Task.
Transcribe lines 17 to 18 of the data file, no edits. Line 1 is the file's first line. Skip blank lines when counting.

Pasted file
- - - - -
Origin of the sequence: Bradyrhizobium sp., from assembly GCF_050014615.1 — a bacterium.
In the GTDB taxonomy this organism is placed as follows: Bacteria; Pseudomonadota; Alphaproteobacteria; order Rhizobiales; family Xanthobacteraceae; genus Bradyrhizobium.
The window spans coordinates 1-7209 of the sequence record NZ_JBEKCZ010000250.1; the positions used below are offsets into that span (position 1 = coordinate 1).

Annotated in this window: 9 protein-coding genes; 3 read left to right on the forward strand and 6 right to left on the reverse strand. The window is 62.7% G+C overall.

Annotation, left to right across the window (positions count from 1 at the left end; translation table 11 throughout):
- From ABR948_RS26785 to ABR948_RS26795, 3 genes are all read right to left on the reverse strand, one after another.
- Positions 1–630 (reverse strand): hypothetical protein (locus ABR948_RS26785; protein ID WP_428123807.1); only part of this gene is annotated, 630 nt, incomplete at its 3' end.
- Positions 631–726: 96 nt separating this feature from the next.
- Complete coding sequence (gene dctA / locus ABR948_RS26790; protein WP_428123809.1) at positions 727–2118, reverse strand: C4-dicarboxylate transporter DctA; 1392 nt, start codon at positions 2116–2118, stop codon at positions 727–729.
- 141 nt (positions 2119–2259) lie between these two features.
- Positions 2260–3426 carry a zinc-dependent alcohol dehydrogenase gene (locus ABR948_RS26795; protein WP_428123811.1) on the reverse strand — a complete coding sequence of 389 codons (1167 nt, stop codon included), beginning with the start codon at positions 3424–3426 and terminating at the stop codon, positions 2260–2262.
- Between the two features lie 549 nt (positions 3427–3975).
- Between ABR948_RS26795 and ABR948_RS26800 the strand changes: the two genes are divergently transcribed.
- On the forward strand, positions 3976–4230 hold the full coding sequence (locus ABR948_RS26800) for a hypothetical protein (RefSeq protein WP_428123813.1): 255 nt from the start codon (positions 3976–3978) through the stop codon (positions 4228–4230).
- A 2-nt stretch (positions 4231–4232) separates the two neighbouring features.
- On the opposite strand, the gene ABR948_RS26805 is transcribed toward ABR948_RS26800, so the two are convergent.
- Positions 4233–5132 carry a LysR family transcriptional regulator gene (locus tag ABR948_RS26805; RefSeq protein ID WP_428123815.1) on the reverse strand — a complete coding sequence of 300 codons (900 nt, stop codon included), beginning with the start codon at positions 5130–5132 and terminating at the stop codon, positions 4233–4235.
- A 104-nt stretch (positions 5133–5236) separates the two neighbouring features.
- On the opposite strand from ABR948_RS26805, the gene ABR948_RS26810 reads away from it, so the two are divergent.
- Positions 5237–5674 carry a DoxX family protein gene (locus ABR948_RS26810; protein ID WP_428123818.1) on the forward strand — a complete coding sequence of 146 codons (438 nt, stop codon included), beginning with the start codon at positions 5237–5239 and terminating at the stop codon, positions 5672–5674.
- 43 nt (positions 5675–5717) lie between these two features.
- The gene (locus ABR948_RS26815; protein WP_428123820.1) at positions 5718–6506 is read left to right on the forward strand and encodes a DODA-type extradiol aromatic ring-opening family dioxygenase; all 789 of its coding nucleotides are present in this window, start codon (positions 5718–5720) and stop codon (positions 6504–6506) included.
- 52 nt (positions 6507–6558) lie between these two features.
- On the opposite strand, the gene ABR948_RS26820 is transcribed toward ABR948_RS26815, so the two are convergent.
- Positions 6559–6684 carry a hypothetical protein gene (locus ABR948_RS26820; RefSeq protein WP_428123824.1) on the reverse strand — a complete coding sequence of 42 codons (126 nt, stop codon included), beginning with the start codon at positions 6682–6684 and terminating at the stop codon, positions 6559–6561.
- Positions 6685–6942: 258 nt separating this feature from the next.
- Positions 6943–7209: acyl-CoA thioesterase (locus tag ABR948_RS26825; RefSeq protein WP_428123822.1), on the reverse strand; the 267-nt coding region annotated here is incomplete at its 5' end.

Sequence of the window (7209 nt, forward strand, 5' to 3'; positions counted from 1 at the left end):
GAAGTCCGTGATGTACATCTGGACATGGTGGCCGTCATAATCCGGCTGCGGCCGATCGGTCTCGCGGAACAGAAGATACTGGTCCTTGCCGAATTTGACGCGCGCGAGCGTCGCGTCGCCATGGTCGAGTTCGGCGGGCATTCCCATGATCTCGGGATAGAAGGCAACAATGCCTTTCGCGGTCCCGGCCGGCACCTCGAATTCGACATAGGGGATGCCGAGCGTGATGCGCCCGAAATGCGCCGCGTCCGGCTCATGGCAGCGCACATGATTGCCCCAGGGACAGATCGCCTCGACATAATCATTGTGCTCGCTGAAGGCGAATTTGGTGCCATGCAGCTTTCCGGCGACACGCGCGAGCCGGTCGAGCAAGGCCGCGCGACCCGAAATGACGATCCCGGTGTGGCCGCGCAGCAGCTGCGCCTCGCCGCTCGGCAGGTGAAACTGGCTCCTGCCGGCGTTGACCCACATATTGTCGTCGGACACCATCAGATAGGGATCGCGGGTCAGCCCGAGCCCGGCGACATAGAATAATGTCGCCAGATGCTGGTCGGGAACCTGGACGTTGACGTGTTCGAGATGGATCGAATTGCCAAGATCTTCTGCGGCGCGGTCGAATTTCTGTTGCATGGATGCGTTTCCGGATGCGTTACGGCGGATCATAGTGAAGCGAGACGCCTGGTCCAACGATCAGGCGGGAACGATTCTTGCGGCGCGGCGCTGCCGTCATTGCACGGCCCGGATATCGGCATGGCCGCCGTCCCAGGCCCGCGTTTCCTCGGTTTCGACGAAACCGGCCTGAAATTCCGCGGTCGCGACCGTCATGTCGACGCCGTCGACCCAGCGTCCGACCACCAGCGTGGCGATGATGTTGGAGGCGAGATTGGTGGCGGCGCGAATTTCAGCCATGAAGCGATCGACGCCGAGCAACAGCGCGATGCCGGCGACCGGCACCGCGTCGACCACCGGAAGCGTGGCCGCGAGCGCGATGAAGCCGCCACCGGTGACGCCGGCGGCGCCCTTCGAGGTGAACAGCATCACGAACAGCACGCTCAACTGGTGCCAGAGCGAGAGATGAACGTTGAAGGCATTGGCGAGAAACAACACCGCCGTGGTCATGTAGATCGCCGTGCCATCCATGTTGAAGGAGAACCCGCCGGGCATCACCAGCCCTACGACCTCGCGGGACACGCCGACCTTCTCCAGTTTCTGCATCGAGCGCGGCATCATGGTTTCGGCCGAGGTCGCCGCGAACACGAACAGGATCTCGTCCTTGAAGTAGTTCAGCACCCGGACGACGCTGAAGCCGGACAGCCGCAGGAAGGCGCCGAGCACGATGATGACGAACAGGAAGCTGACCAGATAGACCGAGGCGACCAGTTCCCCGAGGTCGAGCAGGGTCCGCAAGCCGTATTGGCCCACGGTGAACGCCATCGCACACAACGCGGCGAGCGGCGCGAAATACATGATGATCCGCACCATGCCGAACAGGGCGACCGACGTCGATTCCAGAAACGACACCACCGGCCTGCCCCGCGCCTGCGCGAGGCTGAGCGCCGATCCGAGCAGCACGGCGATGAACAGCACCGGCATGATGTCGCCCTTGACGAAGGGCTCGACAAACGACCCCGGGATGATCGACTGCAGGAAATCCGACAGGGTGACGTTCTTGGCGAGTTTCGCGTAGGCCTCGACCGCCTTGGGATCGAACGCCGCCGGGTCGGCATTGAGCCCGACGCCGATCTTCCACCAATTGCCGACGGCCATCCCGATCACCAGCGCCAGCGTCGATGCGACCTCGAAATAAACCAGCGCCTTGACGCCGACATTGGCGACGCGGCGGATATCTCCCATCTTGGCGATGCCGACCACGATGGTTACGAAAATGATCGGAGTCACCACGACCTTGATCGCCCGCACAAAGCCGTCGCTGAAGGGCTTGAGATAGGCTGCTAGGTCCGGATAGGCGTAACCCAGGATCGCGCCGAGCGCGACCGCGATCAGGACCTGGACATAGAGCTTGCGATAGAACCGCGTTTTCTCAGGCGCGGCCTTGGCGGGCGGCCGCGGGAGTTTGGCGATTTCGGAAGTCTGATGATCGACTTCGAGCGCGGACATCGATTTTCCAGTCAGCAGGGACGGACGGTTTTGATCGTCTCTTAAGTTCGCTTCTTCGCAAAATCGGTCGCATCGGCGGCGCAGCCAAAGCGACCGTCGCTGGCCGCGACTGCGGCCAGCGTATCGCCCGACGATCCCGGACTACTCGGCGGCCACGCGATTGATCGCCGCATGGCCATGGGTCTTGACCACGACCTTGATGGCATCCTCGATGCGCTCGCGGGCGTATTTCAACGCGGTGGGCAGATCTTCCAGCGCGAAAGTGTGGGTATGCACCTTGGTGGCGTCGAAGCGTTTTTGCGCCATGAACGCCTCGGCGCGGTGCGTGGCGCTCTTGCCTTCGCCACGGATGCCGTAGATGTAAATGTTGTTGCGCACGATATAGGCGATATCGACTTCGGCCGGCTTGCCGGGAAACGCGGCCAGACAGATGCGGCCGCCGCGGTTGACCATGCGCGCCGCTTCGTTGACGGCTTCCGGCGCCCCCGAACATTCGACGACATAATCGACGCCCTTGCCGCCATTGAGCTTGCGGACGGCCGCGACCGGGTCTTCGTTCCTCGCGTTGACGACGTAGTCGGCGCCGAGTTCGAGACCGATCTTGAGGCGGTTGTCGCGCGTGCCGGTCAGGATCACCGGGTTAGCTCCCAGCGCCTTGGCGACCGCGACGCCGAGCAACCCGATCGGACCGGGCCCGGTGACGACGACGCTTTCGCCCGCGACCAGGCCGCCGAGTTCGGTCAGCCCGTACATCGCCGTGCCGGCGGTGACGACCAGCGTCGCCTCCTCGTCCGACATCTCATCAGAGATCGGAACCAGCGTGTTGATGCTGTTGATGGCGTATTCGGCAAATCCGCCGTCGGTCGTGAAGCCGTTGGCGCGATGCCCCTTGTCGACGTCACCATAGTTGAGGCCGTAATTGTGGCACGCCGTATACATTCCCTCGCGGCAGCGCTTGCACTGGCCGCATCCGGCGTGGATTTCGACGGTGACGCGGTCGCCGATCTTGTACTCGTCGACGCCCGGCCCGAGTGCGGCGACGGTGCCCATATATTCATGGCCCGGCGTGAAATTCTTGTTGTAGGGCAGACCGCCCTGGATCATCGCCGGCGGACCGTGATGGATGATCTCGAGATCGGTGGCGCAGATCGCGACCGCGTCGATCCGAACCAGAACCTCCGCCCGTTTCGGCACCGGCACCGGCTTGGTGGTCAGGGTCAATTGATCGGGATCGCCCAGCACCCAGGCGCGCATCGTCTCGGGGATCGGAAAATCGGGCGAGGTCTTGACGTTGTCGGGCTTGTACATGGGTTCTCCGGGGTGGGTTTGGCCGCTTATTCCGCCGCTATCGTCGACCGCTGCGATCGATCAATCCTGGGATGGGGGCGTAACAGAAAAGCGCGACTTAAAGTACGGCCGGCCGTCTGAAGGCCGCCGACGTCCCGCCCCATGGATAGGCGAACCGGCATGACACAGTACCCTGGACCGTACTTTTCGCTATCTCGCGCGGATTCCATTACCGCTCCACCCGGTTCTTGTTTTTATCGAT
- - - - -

- Positions 4233–5132 carry a LysR family transcriptional regulator gene (locus tag ABR948_RS26805; RefSeq protein ID WP_428123815.1) on the reverse strand — a complete coding sequence of 300 codons (900 nt, stop codon included), beginning with the start codon at positions 5130–5132 and terminating at the stop codon, positions 4233–4235.
- A 104-nt stretch (positions 5133–5236) separates the two neighbouring features.